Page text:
With the Refectory already reaching boiling point, Mallory Knox deliver a short set compiled from their debut EP and this year’s ‘Signals’ full-length. Album highlight ‘Death Rattle’ sounds particularly impressive in the large indoor space, as does lead single and set closer ‘Lighthouse’. With the magnitude of the situation perhaps overwhelming the band, there is less of the obvious enjoyment on their faces than during past shows. This however does not stop the dedicated fans from screaming every word to every song at the top of their lungs. [BT]

Class Of ’92
Better known for fronting A Loss For Words, Matty Arsenault is in Leeds today to play as Class of ’92, his RnB side project on the Keep A Breast acoustic stage. I’m hoping that this was just an off day for Matty as this wasn’t very good at all. Playing only to the backing track on a macbook, while he does his best, it all falls a bit flat and dare I say… cringeworthy. This isn’t to take away from his obvious vocal ability, but Class of ’92 just doesn’t do it for me. Matty says that he’s doing Class of ’92 because he just wants to have fun and at the end of the day, that’s the only thing that really matters. [CM]

Formerly known as the frontman of The King Blues, Itch has branched out on his own. Although it’s hard to know what to expect, seeing him live is proof that he’s done the right thing. He seems a thousand times more comfortable in his own skin doing his own thing, and he’s just as fantastic to watch as ever. He’s still got that swagger, and he uses the venue as his playground, walking into the crowd and jumping onto every available surface. Make sure you watch him when you can. [LMW]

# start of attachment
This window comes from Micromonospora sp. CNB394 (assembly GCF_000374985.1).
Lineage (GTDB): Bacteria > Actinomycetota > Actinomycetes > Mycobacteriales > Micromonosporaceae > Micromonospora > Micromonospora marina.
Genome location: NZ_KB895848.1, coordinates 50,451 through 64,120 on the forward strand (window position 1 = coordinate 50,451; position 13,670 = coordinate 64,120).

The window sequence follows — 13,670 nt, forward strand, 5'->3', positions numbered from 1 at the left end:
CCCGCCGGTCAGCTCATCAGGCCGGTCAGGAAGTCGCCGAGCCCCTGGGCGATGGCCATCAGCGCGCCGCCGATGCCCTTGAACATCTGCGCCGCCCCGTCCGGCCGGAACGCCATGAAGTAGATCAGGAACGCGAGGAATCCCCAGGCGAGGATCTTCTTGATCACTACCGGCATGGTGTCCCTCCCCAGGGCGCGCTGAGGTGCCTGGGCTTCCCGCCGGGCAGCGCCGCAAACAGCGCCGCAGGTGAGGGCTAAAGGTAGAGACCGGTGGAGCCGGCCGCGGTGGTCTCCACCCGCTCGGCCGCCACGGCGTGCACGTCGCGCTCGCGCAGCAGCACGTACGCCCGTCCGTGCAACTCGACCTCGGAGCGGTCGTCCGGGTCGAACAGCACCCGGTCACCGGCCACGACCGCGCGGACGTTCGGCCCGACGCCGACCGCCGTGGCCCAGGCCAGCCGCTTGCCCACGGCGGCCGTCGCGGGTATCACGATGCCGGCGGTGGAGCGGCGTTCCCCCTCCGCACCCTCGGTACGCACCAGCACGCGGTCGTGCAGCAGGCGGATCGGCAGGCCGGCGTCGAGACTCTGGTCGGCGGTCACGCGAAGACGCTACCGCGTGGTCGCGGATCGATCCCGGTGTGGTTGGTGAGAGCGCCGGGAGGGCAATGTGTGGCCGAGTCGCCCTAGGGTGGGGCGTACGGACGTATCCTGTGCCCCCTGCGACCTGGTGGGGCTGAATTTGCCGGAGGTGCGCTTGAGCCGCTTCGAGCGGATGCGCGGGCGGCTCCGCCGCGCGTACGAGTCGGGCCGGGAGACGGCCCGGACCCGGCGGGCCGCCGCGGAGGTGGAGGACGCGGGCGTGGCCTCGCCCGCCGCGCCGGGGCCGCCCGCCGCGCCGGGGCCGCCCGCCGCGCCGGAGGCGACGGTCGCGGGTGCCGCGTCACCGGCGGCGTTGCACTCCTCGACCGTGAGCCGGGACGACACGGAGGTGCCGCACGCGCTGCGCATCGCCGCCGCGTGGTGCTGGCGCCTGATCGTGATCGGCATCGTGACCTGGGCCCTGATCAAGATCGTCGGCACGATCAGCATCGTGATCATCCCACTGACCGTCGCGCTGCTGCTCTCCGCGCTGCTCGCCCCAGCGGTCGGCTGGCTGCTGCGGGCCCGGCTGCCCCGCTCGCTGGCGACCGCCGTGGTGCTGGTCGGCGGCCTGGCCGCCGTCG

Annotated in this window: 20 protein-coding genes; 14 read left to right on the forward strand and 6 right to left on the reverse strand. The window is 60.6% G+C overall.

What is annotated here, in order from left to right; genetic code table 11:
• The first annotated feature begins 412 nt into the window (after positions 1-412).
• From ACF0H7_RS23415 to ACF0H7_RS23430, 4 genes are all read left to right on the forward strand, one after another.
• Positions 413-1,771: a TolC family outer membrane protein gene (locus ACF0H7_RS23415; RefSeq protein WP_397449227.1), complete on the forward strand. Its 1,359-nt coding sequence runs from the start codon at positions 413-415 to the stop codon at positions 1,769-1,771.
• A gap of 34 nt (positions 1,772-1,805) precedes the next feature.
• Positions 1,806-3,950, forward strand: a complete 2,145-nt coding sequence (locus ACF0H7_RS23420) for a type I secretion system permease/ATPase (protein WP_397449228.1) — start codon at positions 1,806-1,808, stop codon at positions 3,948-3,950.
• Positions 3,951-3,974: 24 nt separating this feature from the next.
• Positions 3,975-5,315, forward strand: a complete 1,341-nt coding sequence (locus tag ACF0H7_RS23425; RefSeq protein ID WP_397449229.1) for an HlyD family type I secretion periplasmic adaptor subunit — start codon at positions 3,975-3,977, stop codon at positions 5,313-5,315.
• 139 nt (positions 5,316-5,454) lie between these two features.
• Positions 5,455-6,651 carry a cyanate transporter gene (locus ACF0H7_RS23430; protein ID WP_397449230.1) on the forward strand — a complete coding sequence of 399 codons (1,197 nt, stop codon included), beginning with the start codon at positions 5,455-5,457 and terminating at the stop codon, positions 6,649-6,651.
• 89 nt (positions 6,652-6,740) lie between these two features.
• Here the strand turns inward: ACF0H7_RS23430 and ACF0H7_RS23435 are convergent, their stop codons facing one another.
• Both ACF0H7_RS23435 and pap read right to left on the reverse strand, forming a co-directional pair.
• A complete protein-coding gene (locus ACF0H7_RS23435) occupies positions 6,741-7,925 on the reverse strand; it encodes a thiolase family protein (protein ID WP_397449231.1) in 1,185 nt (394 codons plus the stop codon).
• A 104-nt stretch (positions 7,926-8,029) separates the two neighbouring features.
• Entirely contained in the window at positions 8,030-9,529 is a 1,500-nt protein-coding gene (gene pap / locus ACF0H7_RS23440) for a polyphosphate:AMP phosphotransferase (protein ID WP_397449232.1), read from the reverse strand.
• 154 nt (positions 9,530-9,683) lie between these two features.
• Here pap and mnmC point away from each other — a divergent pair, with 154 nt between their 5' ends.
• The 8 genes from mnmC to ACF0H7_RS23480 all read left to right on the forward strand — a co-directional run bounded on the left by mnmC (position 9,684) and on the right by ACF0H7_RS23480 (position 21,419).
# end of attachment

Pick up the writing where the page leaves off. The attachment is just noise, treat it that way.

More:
We Are The Ocean
Back in the Refectory and it was time for We Are The Ocean and unfortunately, right from the get go, it’s clear that We Are The Ocean aren’t totally on the ball today. Whether it was just an off day or it was because the band had one eye on the long journey to Northern Ireland for the Radio 1 Big Weekend, something just isn’t right, songs like ‘Bleed’ sound rushed and the usually huge ‘Machine’ just doesn’t have the same impact as usual. It’s a real shame as We Are The Ocean are usually a consistently good live band, I guess we just all have our off days. [CM]

Man Overboard
Today’s venue for New Jersey residents Man Overboard does not initially appear to be the right fit. With the stage elevated above the crowd and the confined walkways and hidden stairs jamming the audience closely together, there is little opportunity for either the band or the fans to bound around with their usual reckless abandon. The perhaps unexpected result sees Man Overboard deliver their best vocal performance to date, released from the breathlessness that normally dominates their sound. After warming into their set, ‘Atlas’ provides one of the highlights of the day. [BT]